Researcher Noah Beck says there’s a much better portfolio strategy to use than target-date funds’.

Two-thirds of a trillion dollars have been invested in creating a glide path to retirement through target-date funds, but that investment industry-promoted soft landing is not needed and actually counterproductive.

So argues Research Affiliates researcher Noah Beck in the Newport Beach, California, firm’s November newsletter, expanding on the previous month’s critique of target-date funds by firm founder Rob Arnott and researcher Lillian Wu.

Target-date fund assets have swelled ever since the government sanctioned TDFs as qualified default investment options (QDIAs) for retirement plans.

The portfolios automatically shift from more aggressive equity holdings for younger workers to more conservative bond holdings for workers nearing retirement. That allocation reflects the conventional wisdom that a younger investor has a longer time horizon and should therefore assume greater risk in order to boost long-term returns. Those on the cusp of retirement cannot expose their portfolios to such volatility, traditional thinking holds.

Arnott and Wu had argued that this conventional wisdom ignores empirical evidence that younger workers with less secure employment and scant savings are far likelier to raid their retirement accounts to meet basic living expenses.

Since they’re also more likely to lose their jobs in a recession, which in turn is likelier to occur following a market crash, younger people who accept the conventional wisdom and invest in risky assets will end up redeeming shares when they’ve fallen in value, in addition to paying taxes and penalties.

Thus target-date funds force the young to gamble away their safety nets. To this grim picture, Beck adds a further critique of TDFs, arguing that they’re founded on the false assumption that they represent the totality of an employee’s retirement funds.

A broader view of a worker’s assets and income reveal the existence of a natural glide path common to both millennials and boomers that TDFs dangerously distort.

So, for example, data show that the largest source of an average retiree’s income—over 35%—comes from Social Security. In investment terms, inflation-adjusted Social Security income functions very much like TIPS.

Add pension distributions, which make up over 17% of the average retiree paycheck, and now you have over 50% of retiree income sources with bond-like characteristics.

So, prior to any distributions from target-date funds, the average retiree already derives most of his income from fixed-income sources to which millennials lack access.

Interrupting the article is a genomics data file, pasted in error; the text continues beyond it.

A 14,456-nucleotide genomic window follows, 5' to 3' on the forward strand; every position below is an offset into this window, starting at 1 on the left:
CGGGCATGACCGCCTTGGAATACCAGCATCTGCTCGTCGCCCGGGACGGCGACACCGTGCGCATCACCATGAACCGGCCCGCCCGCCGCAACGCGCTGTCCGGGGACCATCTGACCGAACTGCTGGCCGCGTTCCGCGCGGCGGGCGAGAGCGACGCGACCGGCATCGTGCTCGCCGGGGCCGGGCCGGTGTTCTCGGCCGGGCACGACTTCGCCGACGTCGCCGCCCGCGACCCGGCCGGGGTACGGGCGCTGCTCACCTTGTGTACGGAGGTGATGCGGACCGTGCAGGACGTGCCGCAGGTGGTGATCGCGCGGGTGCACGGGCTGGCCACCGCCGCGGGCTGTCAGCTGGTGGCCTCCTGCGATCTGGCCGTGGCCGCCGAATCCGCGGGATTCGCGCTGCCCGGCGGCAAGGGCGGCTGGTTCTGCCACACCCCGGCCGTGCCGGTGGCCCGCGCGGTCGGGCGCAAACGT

Millennials, on the other hand, have a wealth of human capital, which the Research Affiliates researcher likens to stocks because this asset increases slightly faster than inflation over the long term but can suddenly diminish or disappear during a recession.

Moreover, millennials are typically saddled with debt based on the investments they have made in a college education or in buying a first home.

As they progress through life, workers pay down these debts, “in effect buying back their own bonds and deleveraging their balance sheet,” Beck writes. “Retirees generally have very little debt remaining; some even have none left at all and live rent- and mortgage-free in their own home. Should boomers that are buying down their debt also be compelled to buy additional debt securities (a.k.a., bonds) in a TDF?”

The conventional wisdom embedded in TDFs therefore urges the young, who are naturally invested in stocks (through their human capital) to buy more stocks while inducing bond-heavy (through Social Security and pensions) retirees to buy more bonds.

“If the conventional goal is to have a riskier balance sheet as a young adult and a safer one as a senior, then that goal has already been accomplished outside one’s DC plan. For many investors, the glidepath to retirement is already in place,” Beck writes.

That natural glidepath consists of an equity-like portfolio for the young, a balanced portfolio for mid-life and a fixed-income portfolio for retirees.

With that glidepath naturally in place, millennials and boomers—ironically—should be investing the balance of their portfolios more similarly than the TDF concept suggests.

“Baby boomers who expect to receive 40% of their retirement income from bond-like sources such as Social Security and defined benefit distributions might consider dividing their remaining assets more or less equally among mainstream stocks, mainstream bonds, and a third pillar of inflation-hedging assets such as TIPs, high-yield bonds and low-volatility equities,” Beck recommends.

That is quite similar to Arnott and Wu’s recommended “starter portfolio” for the young, which they would allocate in equal thirds to stocks, bonds and “diversifying inflation hedges” (which include TIPS, low-volatility equity, high-yielding bonds or moderate amounts of REITs and emerging market stocks and bonds).